November 22, 2013
The past week has seen the arrival of a group of Dutch orthopedic surgeons. They come for two weeks every year to perform as many operations as they can, mostly to fix the crooked legs of children with rickets. The hospital is noticeably busier, with families coming from all over Cameroon to wait for their child to receive the surgery. On Tuesday I was given the chance to shadow in the O.R. as the Dutch docs and Dr. Lazar split up into two teams to perform 12 operations. I showed up at 7:30, changed into sterile scrubs and watched as the Cameroonian O.R. staff prepared for the marathon of surgeries. Around 8 o’clock the Dutch team showed up along with Doctors Lazar and Fuko (the Cameroonian surgeons). It was clear the Dutch docs had been here before, as they quickly began hobnobbing with the Cameroonian scrub nurses and anesthetists.
After dawning their final layer of sterile gloves and surgical smocks, a quick prayer was said. As the CD player was turned on, the first round of surgeries began. Most of the operations involved removing a chuck of bone, pivoting the leg into a straight position, stapling the legs together in the straight formation, and then sealing it all up. I was allowed to help make the casts. The surgeons took small breaks in between operations, but worked six hours straight. The whole process ran as smoothly as could be; two unconscious, straight legged, children out, two panicked looking, pre-sedation, rickets-legged children in. Considering the magnitude of impact the surgeries will have on the kids’ lives, it’s a truly remarkable service they’re able to provide in such a small amount of time. The group will perform about 12 surgeries every day during their stay, and I hope to spend another day observing before they leave.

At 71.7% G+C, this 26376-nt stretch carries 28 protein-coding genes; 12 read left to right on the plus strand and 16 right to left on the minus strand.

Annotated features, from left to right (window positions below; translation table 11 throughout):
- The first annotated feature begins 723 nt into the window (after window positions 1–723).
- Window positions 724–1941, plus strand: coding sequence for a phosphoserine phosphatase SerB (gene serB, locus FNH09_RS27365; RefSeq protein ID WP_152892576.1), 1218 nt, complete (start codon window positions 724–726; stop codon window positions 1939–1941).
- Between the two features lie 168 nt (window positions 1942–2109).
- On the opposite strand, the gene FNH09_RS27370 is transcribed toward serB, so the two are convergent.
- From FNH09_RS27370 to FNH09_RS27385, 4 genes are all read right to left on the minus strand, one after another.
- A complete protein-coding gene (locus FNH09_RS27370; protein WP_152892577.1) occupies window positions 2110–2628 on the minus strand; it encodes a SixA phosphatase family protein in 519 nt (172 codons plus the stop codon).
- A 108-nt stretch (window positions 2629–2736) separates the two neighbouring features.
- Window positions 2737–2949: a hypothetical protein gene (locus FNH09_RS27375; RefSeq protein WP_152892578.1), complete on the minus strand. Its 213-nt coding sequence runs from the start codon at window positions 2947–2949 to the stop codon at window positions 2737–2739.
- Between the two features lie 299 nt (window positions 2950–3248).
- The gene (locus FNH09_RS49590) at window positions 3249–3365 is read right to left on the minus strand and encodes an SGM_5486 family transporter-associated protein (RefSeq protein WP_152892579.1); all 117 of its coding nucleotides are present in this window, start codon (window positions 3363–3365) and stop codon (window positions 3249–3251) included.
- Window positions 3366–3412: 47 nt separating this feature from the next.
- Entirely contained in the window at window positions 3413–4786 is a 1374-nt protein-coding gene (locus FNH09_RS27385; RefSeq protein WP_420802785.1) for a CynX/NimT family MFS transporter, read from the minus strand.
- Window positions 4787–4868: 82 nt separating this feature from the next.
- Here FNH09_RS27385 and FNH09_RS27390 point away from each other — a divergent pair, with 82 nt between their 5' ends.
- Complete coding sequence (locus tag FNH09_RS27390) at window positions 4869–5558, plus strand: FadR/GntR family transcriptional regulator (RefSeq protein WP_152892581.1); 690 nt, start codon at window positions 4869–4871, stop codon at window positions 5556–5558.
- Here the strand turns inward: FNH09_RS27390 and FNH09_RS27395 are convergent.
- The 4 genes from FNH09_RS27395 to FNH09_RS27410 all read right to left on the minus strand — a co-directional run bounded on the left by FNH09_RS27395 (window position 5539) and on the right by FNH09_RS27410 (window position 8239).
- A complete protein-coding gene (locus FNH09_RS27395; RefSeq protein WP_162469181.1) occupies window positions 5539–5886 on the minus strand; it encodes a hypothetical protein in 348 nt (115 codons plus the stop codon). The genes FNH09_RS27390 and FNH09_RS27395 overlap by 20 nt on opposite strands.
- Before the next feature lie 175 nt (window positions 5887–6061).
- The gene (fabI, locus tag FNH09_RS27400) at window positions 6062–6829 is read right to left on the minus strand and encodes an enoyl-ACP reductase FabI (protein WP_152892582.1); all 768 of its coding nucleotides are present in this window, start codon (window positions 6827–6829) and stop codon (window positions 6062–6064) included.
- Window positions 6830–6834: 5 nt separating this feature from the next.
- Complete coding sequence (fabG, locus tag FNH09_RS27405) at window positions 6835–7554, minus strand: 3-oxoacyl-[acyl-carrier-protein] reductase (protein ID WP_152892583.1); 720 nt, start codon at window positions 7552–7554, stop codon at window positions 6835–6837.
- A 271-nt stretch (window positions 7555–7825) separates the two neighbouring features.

I spent the rest of the week shadowing in the pre-natal clinic and in the lab learning how to draw blood and run some basic tests.
About the author: Drew Fink is a graduate of University of Wisconsin where he was a pre-med student. He travelled to Cameroon to do a 3 month internship at the St. Martin de Porres Hospital in Njinikom.
The hospital is managed by MFH in-country partner Sr. Xaveria Ntenmusi and the Tertisary Sisters of St. Francis – Cameroon. These are entries from Drew’s journal about his experiences in Cameroon.